Molly’s Game

Sunday Independent (Ireland) - Living - - CINEMA - HI­LARY A WHITE

Cert: 15A, Opens to­mor­row.

The Christ­mas ten­dency to trowel on the sch­maltz can make it an en­durance test by the time New Year ap­proaches. Grown-ups in need of some­thing so­phis­ti­cated, snappy and sexy are in luck, how­ever — to the res­cue comes scriptwrit­ing supremo Aaron Sorkin and gin­ger screen god­dess Jes­sica Chas­tain.

Sorkin makes his di­rec­to­rial de­but with this biopic of Molly Bloom, the one-time com­pet­i­tive skier who ended up at the wrong end of a fed­eral in­ves­ti­ga­tion after get­ting heav­ily em­broiled in the world of high-stakes un­der­ground poker.

Her story is meaty, the way Sorkin likes it; a woman forced to chan­nel her nat­u­ral drive into some­thing il­licit; a pushy psy­chol­o­gist dad (played here by Kevin Cost­ner); celebrity poker sharks; Rus­sian mafiosos and the FBI.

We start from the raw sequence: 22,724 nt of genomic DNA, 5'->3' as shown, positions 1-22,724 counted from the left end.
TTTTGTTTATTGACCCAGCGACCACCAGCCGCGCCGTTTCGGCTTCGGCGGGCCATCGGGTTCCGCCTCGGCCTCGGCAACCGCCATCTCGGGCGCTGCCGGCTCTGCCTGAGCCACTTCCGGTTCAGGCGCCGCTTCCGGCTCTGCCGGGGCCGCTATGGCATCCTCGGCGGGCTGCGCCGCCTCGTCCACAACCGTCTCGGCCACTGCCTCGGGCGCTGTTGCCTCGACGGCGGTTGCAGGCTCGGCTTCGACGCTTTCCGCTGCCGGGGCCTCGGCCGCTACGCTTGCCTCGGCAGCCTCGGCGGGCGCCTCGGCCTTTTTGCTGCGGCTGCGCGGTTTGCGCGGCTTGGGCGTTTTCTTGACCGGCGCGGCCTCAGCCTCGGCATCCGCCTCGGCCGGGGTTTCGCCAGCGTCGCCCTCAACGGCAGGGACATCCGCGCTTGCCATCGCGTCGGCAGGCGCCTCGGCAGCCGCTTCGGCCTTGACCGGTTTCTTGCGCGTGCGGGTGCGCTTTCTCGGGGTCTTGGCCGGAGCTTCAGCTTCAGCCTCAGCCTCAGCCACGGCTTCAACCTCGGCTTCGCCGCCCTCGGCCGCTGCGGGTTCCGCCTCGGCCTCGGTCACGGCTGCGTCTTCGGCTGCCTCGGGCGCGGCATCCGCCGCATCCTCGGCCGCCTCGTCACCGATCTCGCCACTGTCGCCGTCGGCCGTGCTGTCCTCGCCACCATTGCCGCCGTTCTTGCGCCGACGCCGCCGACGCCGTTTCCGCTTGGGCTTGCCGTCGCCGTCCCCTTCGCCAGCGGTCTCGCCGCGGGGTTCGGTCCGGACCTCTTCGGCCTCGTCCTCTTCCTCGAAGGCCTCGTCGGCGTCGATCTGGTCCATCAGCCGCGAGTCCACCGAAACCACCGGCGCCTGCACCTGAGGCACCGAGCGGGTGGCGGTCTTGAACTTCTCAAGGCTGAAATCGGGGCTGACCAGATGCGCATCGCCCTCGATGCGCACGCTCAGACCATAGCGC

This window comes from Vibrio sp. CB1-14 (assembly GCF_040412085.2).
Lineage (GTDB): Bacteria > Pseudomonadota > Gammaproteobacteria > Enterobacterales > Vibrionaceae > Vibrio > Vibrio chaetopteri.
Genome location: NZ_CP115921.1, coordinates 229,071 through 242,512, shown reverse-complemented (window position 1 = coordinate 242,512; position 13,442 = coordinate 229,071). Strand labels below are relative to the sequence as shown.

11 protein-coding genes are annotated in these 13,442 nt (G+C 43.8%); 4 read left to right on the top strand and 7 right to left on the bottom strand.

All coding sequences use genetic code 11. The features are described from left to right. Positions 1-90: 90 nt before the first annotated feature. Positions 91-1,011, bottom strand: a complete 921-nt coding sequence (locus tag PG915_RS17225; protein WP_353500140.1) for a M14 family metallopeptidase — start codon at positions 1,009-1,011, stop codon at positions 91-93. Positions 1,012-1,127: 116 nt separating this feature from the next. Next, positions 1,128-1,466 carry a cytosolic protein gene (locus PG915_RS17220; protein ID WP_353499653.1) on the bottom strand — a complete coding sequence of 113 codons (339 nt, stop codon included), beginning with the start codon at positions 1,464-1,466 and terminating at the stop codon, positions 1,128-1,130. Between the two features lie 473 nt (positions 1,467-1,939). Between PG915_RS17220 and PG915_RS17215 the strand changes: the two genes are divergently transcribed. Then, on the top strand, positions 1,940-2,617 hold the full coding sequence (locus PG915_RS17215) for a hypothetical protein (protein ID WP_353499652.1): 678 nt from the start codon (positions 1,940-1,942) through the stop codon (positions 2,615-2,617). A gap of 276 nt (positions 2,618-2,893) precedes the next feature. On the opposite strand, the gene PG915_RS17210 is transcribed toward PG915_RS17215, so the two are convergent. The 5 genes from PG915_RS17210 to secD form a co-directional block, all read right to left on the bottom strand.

At break­neck pace, Molly (Chas­tain) nar­rates an open­ing flash­back of her down­hill ac­ci­dent and im­me­di­ately the char­ac­ter is es­tab­lished. She moves from Colorado to LA , gets work as a PA for a lousy es­tate agent (Jeremy Strong), and ends up help­ing him with big­bucks poker nights he stages for his high-flyer pals. The tips are huge. Molly smells op­por­tu­nity.

Punc­tu­at­ing all this are scenes in the present where she and her de­fence lawyer (Idris Elba) are get­ting the mea­sure of one an­other.

Rat-a-tat-tat di­a­logue, no crummy love in­ter­est, a slick dress sense and a sat­is­fy­ing gen­eral air of moxie make Molly’s Game a su­perb night out with a re­fresh­ing fe­male pro­tag­o­nist. Chas­tain has al­ready nabbed an awards nom­i­na­tion for her turn and more will fol­low. She and Elba (who badly needed a role like this) pre­side over a tight en­sem­ble cast that in­cludes Chris O’dowd and Michael Cera.

Jes­sica Chas­tain and Idris Elba play their hands in Molly’s Game

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